The relationship between Antonio and Sebastian in William Shakespeare’s play “Twelfth Night or, What You Will” and the relationship between Vladimir (Didi) and Estragon (Gogo) in Samuel Beckett’s play “Waiting for Godot”, display the love shared between friends. A love which neither set of friends can bear to part with, even if it requires being selfless.
“Waiting for Godot” is an absurdist play, which tells the story of two friends, Vladimir (Didi) and Estragon (Gogo), and their seemingly never ending wait for the mysterious Godot. While waiting, nothing remains the same, time has no meaning and memories are often forgotten; their friendship appears to be the only constant in each other’s lives. In Act I they entertain the idea of hanging themselves from the tree they wait beside, but soon this plan is forgotten. They argue over whether the branches would be strong enough to support their weight. Gogo claims that if he could be hung, then surely Didi could too. However Didi contradicts him and says that Gogo is smaller than himself so there’s the possibility that Gogo would be successful, but the branch could break during his own attempt, which would leave both of them alone. After hearing this, Gogo quickly drops the idea, since the thought of parting with his friend is too much to endure.
The concept of not being able to live without one’s friend is also presented in “Twelfth Night.” After Antonio saves Sebastian from a shipwreck, they become quite close, so when Sebastian mentions to Antonio that he must leave and travel to Count Orsino’s court, Antonio is saddened. Antonio is wanted in Count Orsino’s court, but he decides he would rather travel with his friend and risk injury to himself, than lose him. “I have many enemies in Orsino’s court, Else would I very shortly see thee there. But, come what may, I do adore thee so, that danger shall seem sport, and I will go” (Shakespeare 19).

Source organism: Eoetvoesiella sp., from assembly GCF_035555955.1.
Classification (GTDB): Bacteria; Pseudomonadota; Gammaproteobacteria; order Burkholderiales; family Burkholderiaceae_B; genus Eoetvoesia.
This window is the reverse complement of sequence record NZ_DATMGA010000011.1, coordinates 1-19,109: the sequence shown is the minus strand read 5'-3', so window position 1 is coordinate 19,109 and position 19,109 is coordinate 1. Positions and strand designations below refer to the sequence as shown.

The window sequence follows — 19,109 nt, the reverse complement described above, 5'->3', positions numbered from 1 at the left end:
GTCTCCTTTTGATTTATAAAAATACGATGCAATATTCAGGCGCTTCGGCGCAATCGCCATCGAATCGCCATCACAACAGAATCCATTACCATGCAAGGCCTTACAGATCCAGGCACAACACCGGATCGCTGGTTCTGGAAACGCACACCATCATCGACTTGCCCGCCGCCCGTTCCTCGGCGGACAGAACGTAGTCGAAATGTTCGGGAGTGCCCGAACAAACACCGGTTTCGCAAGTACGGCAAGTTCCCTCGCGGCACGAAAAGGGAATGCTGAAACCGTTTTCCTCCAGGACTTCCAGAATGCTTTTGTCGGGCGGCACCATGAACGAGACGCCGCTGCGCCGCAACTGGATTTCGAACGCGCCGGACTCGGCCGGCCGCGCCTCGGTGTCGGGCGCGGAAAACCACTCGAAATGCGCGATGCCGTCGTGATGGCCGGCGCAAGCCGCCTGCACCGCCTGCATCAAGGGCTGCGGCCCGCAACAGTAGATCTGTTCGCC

In “Waiting for Godot” both friends share a love that goes beyond friendship, for they each take care of each other. When Gogo claims he cannot sleep, Didi comforts him and sings to him until Gogo is able to fall asleep. When Gogo wakes up, he claims he had a pleasant dream rather than the usual nightmares, which terrified him whenever he fell asleep. This displays the impact their caring has on one another. They can also be seen embracing each other throughout the play. Their affection seems to extend beyond friendship and instead into family relationships like those between brothers. Similarly, in “Twelfth Night” Antonio takes Sebastian into his care after the shipwreck and nurses him back to health. “A wreck past hope he was: His life I gave him and did thereto add my love, without retention or restraint” (Shakespeare 62). Like Didi, Antonio takes on a caring and protecting role. Antonio also attempted to defend Sebastian, who in actuality was Viola disguised as Cesario, when he enters the scene and finds Viola and Sir Andrew with their swords drawn. “Put up your sword. If this young gentleman have done offence, I take the fault on me: If you offend him, I for him defy you” (Shakespeare 51). Once again Antonio risks his own life in order to protect his friend Sebastian.
Both “Twelfth Night” by William Shakespeare, and “Waiting for Godot” by Samuel Beckett, express the undying love felt between friends. Both sets of friends are willing to lie down their lives in an attempt to maintain their friendship. They put their friend above all else, including themselves.